Large Format Polaroids: help needed!

Discussion in 'Film Discussion and Q & A' started by cyclicaljoi6, Oct 1, 2006.

  1. cyclicaljoi6

    cyclicaljoi6 TPF Noob!

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    Hello all, I am working at a small design agency, and we're working on a design concept for which I'd like to get some professional advice. We have been commissioned to come up with an invitation card concept for which the theme is time, and we came up with the idea of using large format polaroids--the ones which require the peeling of a protective film to trigger image formation--that contain the necessary party details. The idea is that we'll have a photographer shoot an image with the polaroid, leave the protective film untouched, and send it to the guests, who will have instructions to peel away the film and see the image appear slowly before their eyes.

    Unfortunately--and this might be evident already from my language--we are quite unfamiliar with the characteristics of these polaroids, and are not sure at all whether this might work. Will the polaroid still retain its image even if say--the protective film is peeled quite a few days after the image is shot? If so, how might its image be affected or altered?
     
  2. mysteryscribe

    mysteryscribe TPF Noob!

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    terri and some of the others will be your best bet on 'roid stuff. I butcher them not use them...

    that said if your project doesnt work exactly as you wish compose the shot do it in digital have a bunch of copies made cut them 3 1/4 inches by 4 1/4 inches get yourself a bottle of the postem note glue from office depot... do the edges of the print then glue a bit of paper to them. Cut the paper in the right shape and fake your polaroid.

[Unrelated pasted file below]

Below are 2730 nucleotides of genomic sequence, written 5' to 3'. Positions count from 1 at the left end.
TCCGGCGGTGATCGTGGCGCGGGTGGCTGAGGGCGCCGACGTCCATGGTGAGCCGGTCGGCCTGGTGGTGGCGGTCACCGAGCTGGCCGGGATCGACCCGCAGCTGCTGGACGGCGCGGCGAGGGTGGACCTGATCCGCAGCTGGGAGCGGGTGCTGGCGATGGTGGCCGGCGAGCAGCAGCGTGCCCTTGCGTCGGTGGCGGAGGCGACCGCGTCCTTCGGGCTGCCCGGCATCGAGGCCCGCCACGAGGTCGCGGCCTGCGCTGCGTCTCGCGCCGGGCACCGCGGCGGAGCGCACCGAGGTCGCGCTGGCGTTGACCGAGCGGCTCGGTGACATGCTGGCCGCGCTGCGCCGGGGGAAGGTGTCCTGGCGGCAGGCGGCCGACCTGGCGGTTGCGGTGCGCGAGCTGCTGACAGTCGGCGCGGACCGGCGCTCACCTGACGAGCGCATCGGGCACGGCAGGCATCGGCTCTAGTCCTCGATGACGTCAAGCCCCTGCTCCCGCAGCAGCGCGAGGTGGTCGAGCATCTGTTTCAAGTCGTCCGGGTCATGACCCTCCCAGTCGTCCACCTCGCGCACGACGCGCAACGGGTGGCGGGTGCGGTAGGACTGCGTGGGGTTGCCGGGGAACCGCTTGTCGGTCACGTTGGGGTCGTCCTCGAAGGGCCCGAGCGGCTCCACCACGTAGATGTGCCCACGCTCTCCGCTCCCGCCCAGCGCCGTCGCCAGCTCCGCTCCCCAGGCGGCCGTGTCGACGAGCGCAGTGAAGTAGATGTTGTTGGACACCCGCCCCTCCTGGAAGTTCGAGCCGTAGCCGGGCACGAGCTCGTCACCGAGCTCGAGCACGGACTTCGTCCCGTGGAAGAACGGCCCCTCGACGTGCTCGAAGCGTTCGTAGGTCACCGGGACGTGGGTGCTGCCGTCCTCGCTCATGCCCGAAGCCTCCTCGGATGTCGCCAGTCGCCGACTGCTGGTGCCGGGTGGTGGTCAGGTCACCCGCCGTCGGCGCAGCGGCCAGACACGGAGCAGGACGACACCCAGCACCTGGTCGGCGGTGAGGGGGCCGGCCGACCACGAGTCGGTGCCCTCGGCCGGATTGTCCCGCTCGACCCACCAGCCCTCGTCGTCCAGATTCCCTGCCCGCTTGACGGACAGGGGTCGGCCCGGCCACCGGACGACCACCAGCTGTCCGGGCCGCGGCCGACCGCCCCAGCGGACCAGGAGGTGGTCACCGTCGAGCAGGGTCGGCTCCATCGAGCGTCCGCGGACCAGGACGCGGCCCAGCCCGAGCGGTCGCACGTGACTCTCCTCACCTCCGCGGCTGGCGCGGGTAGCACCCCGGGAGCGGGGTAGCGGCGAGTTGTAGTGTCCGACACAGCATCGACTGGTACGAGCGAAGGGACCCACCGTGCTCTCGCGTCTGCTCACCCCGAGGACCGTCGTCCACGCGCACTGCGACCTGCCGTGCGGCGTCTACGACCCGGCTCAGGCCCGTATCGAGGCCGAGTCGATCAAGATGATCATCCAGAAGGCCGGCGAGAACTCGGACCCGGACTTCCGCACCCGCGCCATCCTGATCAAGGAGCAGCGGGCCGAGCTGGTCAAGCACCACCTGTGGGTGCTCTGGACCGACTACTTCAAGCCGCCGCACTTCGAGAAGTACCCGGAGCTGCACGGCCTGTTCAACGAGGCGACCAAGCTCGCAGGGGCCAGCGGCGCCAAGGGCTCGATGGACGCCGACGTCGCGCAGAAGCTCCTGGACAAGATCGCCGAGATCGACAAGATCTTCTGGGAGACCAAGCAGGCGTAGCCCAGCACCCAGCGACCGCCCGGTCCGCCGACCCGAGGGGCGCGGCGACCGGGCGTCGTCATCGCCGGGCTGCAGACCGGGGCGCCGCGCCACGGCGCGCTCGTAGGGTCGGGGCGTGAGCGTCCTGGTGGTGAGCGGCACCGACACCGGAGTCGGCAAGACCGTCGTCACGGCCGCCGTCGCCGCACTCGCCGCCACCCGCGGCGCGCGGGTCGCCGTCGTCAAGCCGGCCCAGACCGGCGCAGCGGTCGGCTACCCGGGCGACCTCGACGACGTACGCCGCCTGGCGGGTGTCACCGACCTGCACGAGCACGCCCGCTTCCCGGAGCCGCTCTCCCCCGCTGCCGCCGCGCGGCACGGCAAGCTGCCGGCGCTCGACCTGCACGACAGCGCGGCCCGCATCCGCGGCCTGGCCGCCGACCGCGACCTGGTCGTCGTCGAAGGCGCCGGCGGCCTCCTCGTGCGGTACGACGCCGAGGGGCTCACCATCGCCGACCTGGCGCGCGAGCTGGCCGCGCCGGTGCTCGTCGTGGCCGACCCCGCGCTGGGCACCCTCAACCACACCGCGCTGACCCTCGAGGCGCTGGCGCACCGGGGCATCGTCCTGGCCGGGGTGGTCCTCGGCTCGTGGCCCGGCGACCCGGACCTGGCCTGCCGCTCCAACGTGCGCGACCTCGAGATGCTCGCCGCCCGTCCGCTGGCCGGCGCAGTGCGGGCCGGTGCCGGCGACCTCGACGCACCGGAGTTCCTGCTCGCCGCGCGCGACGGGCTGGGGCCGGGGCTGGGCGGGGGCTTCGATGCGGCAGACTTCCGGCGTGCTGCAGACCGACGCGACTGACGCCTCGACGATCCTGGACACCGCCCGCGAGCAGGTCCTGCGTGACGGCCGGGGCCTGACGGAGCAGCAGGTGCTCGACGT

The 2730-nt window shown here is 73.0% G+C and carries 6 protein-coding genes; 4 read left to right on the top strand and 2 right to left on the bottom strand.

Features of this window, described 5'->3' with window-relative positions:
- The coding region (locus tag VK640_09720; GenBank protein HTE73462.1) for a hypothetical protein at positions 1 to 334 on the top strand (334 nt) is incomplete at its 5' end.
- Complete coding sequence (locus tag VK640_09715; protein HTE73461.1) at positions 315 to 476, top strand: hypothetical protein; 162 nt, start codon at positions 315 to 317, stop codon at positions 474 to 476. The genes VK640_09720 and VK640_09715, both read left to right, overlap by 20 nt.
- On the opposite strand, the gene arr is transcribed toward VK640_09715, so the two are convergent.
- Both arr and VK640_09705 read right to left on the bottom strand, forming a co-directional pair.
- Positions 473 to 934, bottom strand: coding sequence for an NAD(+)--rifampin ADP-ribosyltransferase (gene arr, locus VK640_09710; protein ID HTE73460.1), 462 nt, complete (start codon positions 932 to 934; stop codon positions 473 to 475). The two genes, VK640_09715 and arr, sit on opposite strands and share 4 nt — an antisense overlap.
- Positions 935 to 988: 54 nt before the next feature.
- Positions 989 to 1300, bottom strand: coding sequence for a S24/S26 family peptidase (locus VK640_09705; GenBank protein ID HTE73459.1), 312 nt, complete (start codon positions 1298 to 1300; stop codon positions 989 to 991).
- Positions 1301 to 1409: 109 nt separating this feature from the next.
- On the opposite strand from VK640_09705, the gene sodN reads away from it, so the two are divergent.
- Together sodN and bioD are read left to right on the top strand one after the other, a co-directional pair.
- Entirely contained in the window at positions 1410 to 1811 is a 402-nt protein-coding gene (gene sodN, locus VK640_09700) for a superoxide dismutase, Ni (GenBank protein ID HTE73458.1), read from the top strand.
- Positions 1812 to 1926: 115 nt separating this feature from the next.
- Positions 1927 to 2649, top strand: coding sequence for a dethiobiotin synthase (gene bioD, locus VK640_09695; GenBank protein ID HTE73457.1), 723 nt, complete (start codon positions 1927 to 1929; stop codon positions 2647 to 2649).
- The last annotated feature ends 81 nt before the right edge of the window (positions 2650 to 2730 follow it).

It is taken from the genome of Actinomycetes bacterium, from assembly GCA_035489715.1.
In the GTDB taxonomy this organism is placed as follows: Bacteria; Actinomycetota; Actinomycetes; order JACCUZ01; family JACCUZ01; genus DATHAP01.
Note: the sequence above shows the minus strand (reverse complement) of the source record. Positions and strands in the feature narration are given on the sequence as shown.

Also I think when you pull it from the camera it starts to develop.. you would have to rig it so you could get the paper out without pulling the tab and would have to have some kind of dark slide i think as well.
     
  3. Philip Weir

    Philip Weir TPF Noob!

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    Polaroid is a time/temperature medium, which simply means once you've shot the image and removed it from the carrier, it takes a certain amount of time to process correctly. If you peeled it too soon it would be too light and if left too long it would be too dark. The only way to make it work as you want is to leave it in the holder or take it out without setting the roller pressure plate depressed. The problem then is, your guest would somehow have to squeeze the chemistry evenly onto the polaroid. I think I would come up with another method.
     
  4. mysteryscribe

    mysteryscribe TPF Noob!

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    see suggestion for the same effect much simpler above by ME lol...
     
  5. PlasticSpanner

    PlasticSpanner TPF Noob!

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    Also whilst the image remains undeveloped the film part will still be sensitive to light. You'd have to find a way to keep it light tight until the customer wants to process the image.
     
  6. terri

    terri Administrator Staff Member Supporting Member

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    It's a nice concept, but I am afraid it won't work because of what has been outlined above. The minute the Polaroid film is pulled from the camera or film holder, the pressure from the camera/film holder's rollers, which the film passes through while exiting, explodes the dye pods that begins the development process. Once this development has begun there is no way to stop it. Most Polaroid films will be ready to pull apart within a couple of minutes. I fear by the time the guests peeled them apart, they would be greeted with a very dark, even blackened, image.
     
  7. cyclicaljoi6

    cyclicaljoi6 TPF Noob!

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    grrrr....all right, so it's back to the drawing board!

    thanks for all the help guys, it's much appreciated!
     

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